But beyond that, I personally really believe in grassroots esports. Even Hearthstone's own esports—a long time ago there were the Fight Nights with Frodan. That's where a lot of Hearthstone esports for me came from. If you look at other big games, grassroots generally is the cool thing to do. If that's something that will happen in Battlegrounds, maybe we'll embrace it and do more. I personally think that trying to force esports is not the right way to go. We'll just wait and see how it goes.
When Hearthstone was in its early days and people were hoping a tenth class would be added, many hoped for Death Knights, following World of Warcraft's path. But then we had Death Knight cards in Knights of the Frozen Throne. Does that rule out that we'll ever see Death Knights as a class in Hearthstone?
Lee: Who knows? The thing is: we'll see how this goes. We'd love to hear player feedback. If players love this, then adding more classes is definitely something we could entertain in the future. Right now we're focused on our next year with Demon Hunter and the other classes. But it's not impossible, of course.
When you were creating the Demon Hunter class, when did you realize that you had 'struck gold' or at least were on the right path?
Lyons-Smith: Honestly, I can't remember a specific moment. I think the concept itself is something people just really didn't expect, since we used to do Hero Cards before.
Lee: Also, I think people before us have said that adding a tenth class is something they'd never do.
Lyons-Smith: *laughs* Yeah, I do hope that we're going to surprise and delight with actually doing the new class. But we've been iterating a lot on the hero powers. I think the fact that it only costs one mana and lets you go face is a super interesting mechanic. It really leans into the flavor of Demon Hunter and fits my personal playstyle a lot.
Demon Hunter will receive more cards than other classes in the expansions. How long do you think Demon Hunters need in order to catch up with the other classes?
Lee: It's just during the first year. We're giving them more to, as you said, catch up with the others. Demon Hunters don't have the sets from the previous years. We're also adding the "Initiate set", twenty cards, for free, so players have even more ways to catch up. Once Demon Hunters have been around for a year, in theory they'll be on the same level. That's the idea, and we hope that it works out that way. We're releasing five Neutral cards less so we can give Demon Hunters extra cards. It's still a 135 card expansion.
Losing Neutral cards is not something we're very worried about; we're very interested in pushing class identities anyway. I think the game is more fun when you're playing against a Hunter and they're playing Hunter cards instead of the same Neutrals other classes are playing.
If people respond well to 15 new class cards, do you think it's possible to expand on that and release more class cards for all classes in future expansions?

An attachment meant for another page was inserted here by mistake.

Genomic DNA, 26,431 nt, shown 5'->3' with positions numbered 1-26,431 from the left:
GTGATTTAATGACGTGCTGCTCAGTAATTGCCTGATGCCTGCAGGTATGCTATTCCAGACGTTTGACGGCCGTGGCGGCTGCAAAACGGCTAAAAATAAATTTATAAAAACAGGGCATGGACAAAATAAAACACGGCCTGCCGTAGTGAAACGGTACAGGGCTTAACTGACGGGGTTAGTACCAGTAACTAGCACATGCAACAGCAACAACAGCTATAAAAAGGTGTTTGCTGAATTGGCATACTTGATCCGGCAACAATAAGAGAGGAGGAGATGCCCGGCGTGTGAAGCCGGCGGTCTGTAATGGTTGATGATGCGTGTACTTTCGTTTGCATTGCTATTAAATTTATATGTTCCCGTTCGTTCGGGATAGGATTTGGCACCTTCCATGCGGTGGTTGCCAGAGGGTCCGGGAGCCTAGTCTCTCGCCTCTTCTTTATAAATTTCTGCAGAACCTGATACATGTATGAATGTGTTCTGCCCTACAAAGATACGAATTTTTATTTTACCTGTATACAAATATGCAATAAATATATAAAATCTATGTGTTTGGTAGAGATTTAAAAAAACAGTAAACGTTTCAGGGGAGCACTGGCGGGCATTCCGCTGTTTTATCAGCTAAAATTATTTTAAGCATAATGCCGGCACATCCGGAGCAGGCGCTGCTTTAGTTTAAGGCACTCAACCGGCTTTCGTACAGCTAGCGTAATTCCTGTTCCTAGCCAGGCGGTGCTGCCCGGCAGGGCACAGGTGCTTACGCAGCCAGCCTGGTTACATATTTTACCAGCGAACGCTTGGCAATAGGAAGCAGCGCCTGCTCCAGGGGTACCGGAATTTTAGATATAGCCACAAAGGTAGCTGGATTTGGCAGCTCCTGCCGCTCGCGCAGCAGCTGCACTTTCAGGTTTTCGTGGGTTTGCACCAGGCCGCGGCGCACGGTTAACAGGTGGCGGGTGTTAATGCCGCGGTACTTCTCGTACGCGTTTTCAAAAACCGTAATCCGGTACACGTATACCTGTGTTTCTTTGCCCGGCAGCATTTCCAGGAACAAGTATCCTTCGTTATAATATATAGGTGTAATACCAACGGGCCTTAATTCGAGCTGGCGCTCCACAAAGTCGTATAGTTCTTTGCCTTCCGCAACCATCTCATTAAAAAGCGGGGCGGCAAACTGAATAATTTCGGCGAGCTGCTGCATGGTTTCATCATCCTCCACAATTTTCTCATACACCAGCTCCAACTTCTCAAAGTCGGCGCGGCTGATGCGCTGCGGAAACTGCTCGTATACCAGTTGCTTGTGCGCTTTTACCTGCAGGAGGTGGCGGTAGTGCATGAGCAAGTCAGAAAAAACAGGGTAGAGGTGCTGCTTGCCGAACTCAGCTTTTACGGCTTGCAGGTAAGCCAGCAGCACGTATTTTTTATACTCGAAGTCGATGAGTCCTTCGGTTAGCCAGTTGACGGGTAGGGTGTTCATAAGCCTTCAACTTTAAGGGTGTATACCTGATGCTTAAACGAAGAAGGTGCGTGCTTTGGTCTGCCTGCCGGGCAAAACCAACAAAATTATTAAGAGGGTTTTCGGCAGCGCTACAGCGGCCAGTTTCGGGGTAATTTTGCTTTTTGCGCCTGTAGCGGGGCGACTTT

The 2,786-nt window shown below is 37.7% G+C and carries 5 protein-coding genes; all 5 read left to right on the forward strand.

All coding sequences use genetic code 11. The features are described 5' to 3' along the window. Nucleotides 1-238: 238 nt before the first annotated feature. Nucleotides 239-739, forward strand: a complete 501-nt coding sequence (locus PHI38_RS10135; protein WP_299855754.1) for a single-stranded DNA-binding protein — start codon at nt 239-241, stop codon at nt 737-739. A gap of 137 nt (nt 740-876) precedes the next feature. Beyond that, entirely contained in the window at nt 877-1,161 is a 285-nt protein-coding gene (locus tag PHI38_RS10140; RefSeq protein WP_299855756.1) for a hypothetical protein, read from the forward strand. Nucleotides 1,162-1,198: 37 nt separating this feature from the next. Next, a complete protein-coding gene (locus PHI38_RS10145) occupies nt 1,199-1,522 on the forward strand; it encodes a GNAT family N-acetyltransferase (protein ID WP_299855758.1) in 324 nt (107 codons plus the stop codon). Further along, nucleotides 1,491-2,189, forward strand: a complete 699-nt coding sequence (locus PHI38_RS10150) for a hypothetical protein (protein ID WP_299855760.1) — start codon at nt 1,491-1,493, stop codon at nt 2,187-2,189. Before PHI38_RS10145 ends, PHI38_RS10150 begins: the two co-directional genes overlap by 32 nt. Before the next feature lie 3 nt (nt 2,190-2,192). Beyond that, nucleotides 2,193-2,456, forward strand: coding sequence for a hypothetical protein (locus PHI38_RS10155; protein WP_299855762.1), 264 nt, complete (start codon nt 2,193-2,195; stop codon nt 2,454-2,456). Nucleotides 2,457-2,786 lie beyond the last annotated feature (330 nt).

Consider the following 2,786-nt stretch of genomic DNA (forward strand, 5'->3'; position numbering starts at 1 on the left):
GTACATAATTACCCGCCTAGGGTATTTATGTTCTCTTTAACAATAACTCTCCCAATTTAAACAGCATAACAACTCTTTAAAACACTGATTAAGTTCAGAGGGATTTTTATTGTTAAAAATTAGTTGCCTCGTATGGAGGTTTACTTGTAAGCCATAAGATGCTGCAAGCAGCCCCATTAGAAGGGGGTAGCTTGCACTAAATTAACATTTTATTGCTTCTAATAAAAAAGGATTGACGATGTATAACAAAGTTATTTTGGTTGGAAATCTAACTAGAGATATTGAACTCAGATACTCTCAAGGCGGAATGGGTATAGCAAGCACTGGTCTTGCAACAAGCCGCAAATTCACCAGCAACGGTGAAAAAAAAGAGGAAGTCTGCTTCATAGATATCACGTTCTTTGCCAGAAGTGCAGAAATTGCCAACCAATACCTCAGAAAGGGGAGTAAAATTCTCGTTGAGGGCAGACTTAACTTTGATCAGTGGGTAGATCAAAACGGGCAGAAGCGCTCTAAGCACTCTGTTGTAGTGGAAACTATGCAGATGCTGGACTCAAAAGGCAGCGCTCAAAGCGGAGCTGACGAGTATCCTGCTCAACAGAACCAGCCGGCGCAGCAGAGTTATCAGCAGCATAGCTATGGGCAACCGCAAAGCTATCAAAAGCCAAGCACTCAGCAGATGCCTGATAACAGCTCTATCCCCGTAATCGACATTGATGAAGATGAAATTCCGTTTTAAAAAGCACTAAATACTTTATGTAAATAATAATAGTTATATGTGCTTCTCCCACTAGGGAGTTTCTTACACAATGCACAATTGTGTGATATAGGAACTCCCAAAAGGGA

Lee: Maybe. The drawback of that is that it can make the game more expensive for people, as Neutrals work across all classes. For that reason, removing more Neutrals from expansions isn't something we would want to do. Why we would want to do it is because it can be more fun, more thematic, more beneficial to establishing the identity for the classes. So we're walking a tightrope there. We need to balance what's good for the player monetization-wise with what's fun.
Demon Hunters are getting a disruptive card: Mana Burn. Messing with your opponent's resources is something Blizzard has always been hesitant about—can you tell me what the thought process behind creating this card was?
Lee: I think we've been doing more with disruptive cards recently, especially in the Year of the Dragon. I generally agree with the core concepts that both Eric Dodds and Ben Brode used, which is to not ruin other players' fun. But I think at some level a bit of disruption is also healthy for the game. I talked a lot with Eric Dodds, the original Game Director for Hearthstone, and he very much has a firm belief in counter cards. They're really hard to make well though, because they're either feast or famine. It feels like they either do everything, or they do nothing.
Sometimes that's ok, if they're very specific. Like Platebreaker—that's a card you can play if Control Warrior or some Armor Druid becomes the most-played deck. It has good stats, it has an ability makes sense, and you can legitimately consider putting it in your deck. Those kinds of cards are a good thing to have in the game, I think. They're healthy, they help us contain things.
Is something like Big Game Hunter a card that's less healthy, in your opinion? It saw a ton of play before it got nerfed.
Lee: I personally don't think so, to be honest. We want players to have fun, and fun goes both ways. If you're just doing your combo and your opponent has no way to interact with it, that's not fun for them. There was a point during the Year of the Raven when there were three different Druid decks, which were all combo decks. Basically all of them would want to get to the end of the game, and it was hard to figure out which type the opponent was playing, but you still had to strategize differently against them. There was no way to interact with those decks, and they had super amazing defensive tools. As the player on the other side, it was frustrating to play against.